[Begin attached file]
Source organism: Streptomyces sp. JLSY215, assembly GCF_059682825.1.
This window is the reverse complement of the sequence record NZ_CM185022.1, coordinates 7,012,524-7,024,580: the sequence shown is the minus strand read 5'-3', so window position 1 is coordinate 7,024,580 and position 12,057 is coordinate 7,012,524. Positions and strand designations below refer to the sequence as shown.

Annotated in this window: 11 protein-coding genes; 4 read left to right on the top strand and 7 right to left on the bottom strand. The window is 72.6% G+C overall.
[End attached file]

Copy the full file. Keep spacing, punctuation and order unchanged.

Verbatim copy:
Source organism: Streptomyces sp. JLSY215, assembly GCF_059682825.1.
This window is the reverse complement of the sequence record NZ_CM185022.1, coordinates 7,012,524-7,024,580: the sequence shown is the minus strand read 5'-3', so window position 1 is coordinate 7,024,580 and position 12,057 is coordinate 7,012,524. Positions and strand designations below refer to the sequence as shown.

Annotated in this window: 11 protein-coding genes; 4 read left to right on the top strand and 7 right to left on the bottom strand. The window is 72.6% G+C overall.